Children's Society asks government to 'urgently rethink' benefits policy

By agency reporter
November 4, 2017

Responding to figures from the Institute for Fiscal Studies (IFS), which show a a predicted rise in child poverty, Dr Sam Royston, the Director of Policy and Research from The Children’s Society said, “These shocking figures show that child poverty in this country is getting worse and more and more families are paying the price for punishing government policy that is pushing them to breaking point. With the four-year benefit freeze set against rising costs of the essentials, working families are being increasingly squeezed.

“Poverty devastates lives, but it needn’t be this way. Changes to government policy would prevent hundreds of thousands more children facing cold homes, rumbling stomachs and being bullied at school. The IFS figures confirm the two-child limit, which applies to tax credits and universal credit, is one of the main policy drivers of the expected increase in child poverty. The Children’s Society’s analysis suggests that this will affect 3 million children, with nearly two thirds of these children in working families.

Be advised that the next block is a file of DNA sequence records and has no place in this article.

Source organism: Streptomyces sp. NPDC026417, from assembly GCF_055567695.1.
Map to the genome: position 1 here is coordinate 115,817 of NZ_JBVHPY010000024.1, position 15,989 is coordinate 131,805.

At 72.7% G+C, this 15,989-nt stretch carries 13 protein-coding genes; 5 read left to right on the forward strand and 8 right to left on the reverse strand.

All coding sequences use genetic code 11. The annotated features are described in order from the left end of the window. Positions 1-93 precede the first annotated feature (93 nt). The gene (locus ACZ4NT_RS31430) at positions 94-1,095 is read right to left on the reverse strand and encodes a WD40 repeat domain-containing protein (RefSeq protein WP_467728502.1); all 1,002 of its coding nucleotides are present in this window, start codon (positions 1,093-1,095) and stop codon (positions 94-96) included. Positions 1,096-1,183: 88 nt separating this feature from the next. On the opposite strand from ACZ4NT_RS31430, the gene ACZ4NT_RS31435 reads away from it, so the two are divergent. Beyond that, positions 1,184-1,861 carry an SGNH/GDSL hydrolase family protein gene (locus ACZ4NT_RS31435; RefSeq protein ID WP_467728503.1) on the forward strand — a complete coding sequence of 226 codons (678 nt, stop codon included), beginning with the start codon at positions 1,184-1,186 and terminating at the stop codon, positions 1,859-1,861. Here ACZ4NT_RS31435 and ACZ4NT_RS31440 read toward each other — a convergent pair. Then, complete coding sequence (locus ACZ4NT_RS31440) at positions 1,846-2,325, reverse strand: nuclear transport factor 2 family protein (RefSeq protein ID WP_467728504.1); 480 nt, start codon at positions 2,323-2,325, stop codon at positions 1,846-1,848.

“The current benefits freeze could also see affected families losing up to 12 per cent from the real value of their benefits and tax credits by 2020.  That is why we want the Government to urgently re-think its four year benefits freeze, benefit cap and two-child limit.

“The figures also show that child poverty will increase in all regions. With local authorities under severe financial pressure, rising poverty and increasing demands for children’s services we want the government to address the significant funding shortfall in these services - predicted to reach £2 billion by 2020. This would help prevent poverty in local areas most in need. If the Government does not take urgent action, then thousands of children will suffer as a result.”

Read more on the IFS report from Ekklesia http://www.ekklesia.co.uk/node/24550

* The Children's Society https://www.childrenssociety.org.uk/

[Ekk/6] 

Although the views expressed in this article do not necessarily represent the views of Ekklesia, the article may reflect Ekklesia's values. If you use Ekklesia's news briefings please consider making a donation to sponsor Ekklesia's work here.